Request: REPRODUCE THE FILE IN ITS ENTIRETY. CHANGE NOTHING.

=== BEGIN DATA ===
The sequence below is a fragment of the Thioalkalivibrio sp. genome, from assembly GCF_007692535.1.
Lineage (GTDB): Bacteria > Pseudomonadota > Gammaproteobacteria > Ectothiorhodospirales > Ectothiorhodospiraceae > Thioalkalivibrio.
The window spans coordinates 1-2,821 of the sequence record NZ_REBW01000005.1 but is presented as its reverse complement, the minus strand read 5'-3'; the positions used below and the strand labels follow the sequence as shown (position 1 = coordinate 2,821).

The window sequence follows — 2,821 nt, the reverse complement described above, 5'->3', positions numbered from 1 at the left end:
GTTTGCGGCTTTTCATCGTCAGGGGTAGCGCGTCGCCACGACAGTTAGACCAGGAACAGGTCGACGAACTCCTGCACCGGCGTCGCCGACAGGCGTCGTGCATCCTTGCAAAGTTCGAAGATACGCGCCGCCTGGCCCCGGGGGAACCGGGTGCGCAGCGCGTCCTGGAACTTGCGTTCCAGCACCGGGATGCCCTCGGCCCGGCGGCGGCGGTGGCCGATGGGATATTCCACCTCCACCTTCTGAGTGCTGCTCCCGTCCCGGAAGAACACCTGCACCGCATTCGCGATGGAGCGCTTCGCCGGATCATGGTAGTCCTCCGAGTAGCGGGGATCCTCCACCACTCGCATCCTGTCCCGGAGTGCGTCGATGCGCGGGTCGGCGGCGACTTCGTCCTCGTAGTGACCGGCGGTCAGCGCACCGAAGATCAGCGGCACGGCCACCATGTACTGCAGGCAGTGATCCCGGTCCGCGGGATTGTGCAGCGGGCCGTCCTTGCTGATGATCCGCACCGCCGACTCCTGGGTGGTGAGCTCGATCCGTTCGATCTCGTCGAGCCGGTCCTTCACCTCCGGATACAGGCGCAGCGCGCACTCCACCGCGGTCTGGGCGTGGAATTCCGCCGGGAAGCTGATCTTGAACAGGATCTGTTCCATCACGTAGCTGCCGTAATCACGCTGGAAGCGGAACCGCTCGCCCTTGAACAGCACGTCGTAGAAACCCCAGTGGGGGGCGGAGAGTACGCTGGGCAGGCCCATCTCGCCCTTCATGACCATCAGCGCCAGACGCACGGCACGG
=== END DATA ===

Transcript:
The sequence below is a fragment of the Thioalkalivibrio sp. genome, from assembly GCF_007692535.1.
Lineage (GTDB): Bacteria > Pseudomonadota > Gammaproteobacteria > Ectothiorhodospirales > Ectothiorhodospiraceae > Thioalkalivibrio.
The window spans coordinates 1-2,821 of the sequence record NZ_REBW01000005.1 but is presented as its reverse complement, the minus strand read 5'-3'; the positions used below and the strand labels follow the sequence as shown (position 1 = coordinate 2,821).

The window sequence follows — 2,821 nt, the reverse complement described above, 5'->3', positions numbered from 1 at the left end:
GTTTGCGGCTTTTCATCGTCAGGGGTAGCGCGTCGCCACGACAGTTAGACCAGGAACAGGTCGACGAACTCCTGCACCGGCGTCGCCGACAGGCGTCGTGCATCCTTGCAAAGTTCGAAGATACGCGCCGCCTGGCCCCGGGGGAACCGGGTGCGCAGCGCGTCCTGGAACTTGCGTTCCAGCACCGGGATGCCCTCGGCCCGGCGGCGGCGGTGGCCGATGGGATATTCCACCTCCACCTTCTGAGTGCTGCTCCCGTCCCGGAAGAACACCTGCACCGCATTCGCGATGGAGCGCTTCGCCGGATCATGGTAGTCCTCCGAGTAGCGGGGATCCTCCACCACTCGCATCCTGTCCCGGAGTGCGTCGATGCGCGGGTCGGCGGCGACTTCGTCCTCGTAGTGACCGGCGGTCAGCGCACCGAAGATCAGCGGCACGGCCACCATGTACTGCAGGCAGTGATCCCGGTCCGCGGGATTGTGCAGCGGGCCGTCCTTGCTGATGATCCGCACCGCCGACTCCTGGGTGGTGAGCTCGATCCGTTCGATCTCGTCGAGCCGGTCCTTCACCTCCGGATACAGGCGCAGCGCGCACTCCACCGCGGTCTGGGCGTGGAATTCCGCCGGGAAGCTGATCTTGAACAGGATCTGTTCCATCACGTAGCTGCCGTAATCACGCTGGAAGCGGAACCGCTCGCCCTTGAACAGCACGTCGTAGAAACCCCAGTGGGGGGCGGAGAGTACGCTGGGCAGGCCCATCTCGCCCTTCATGACCATCAGCGCCAGACGCACGGCACGG